Day 7: We will take an early morning drive to Caracol -- the largest Mayan site in Belize, which is located within the Chiquibul Forest Reserve. Over 35,000 buildings have been identified on its 30 square miles. The surrounding forest makes for exceptional birding: Mealy Amazon, Yellow-bellied Tyrannulet, Golden-crowned Warbler, Wedge-tailed Sabrewing, Purple-crowned Fairy, four species of trogon, parrots, the iconic Montezuma Oropendola and the range restricted Keel-billed Motmot are all possible here. We will also visit the Rio Frio Cave to search for specialty raptors such as Bat Falcon, White Hawk and Crane Hawk. We will have a box lunch today to fully enjoy this magnificent site.
Day 8: Early risers may enjoy birding around the lodge grounds, known for abundant flora and fauna. After breakfast and packing up we head back toward the coast. We will visit a sustainable shrimp farm and the surrounding mangrove forest, where we may see close to 50 different bird species. After our tour of the farm, we will take a short boat ride to Caye Caulker, a tiny coral island in the Caribbean Sea. This small, charming island is a wonderful location to see waders and passerines in migration, including Wilson’s Plover, Short-billed Dowitcher, Long-billed Dowitcher, Semipalmated Sandpiper, Yellow Warbler, and Cerulean Warbler, among many other species. If our schedule permits, this may be the time to take a dip in the clear, warm Caribbean water or enjoy a relaxed sunset viewing.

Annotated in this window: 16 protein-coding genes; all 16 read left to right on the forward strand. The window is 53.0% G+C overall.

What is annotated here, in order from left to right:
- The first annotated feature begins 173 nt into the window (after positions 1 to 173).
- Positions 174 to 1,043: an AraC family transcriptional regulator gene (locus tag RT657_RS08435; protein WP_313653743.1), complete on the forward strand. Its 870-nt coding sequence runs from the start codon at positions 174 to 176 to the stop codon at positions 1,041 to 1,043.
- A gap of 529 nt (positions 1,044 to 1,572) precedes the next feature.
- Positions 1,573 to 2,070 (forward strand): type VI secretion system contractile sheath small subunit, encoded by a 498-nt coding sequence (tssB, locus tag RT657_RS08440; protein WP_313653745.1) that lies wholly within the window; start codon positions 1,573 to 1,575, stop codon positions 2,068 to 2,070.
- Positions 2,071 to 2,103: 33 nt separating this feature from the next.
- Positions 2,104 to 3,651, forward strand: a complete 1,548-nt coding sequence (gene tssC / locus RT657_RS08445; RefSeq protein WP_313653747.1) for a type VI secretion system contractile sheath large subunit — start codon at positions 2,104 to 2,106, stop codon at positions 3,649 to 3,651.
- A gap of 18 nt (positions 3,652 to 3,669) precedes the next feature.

Day 9: In the morning we will take a walk around Caye Caulker looking for Common Black Hawk, White-crowned Pigeon, Cinnamon Hummingbird, Bananaquit and Black Catbird -- all possible among the caye’s list of 75 reported species. After breakfast we will take a boat ride to enjoy a day of snorkeling. Belize is home to the second longest barrier reef in the world! Barracudas, Nurse Sharks, Southern Stingrays, and colorful coral beds await us beneath the warm turquoise waters of the Caribbean Sea. Snorkeling gear will be provided; however if you prefer, bring your own gear, especially prescription masks.
Day 10: Today is our last chance to take a dip in the ocean or bird around the caye to catch any species we may have missed. After breakfast we take the water taxi back to Belize City and the airport for flights back home.
Your passport should be valid for at least six months from the starting date of this trip. Visas are not required. Most flights from the US arrive in the afternoon. Please arrange your flight to arrive at the Philip S. Goldson International Airport (BZE) by 5:00 p.m. on March 10, 2014. If you are arriving on another day, arrange to be at the airport on March 10th to meet our transportation. At the end of our trip we will arrive at the airport after 1:00 p.m. The international airport lies just outside of busy Belize City.
Accommodations and Food
Our lodging has been selected to be in rich biodiverse habitats and will range from simple cabanas to elegant lodges to a seaside hotel. Rooms are double occupancy and roommates will be assigned for solo travelers. Single rooms, when available, may be requested at additional cost.
On most days we eat breakfast and dinner in our lodge. We will have several boxed lunches in the field to maximize our activity schedule, and other days we will return for lunch at our lodge or eat at small cafes. The regional cuisine is a mix of Caribbean-style rice and beans with chicken and tropical fruits. Vegetarian preferences, as well as most dietary needs, can be accommodated with advanced notice. Purified water will always be available.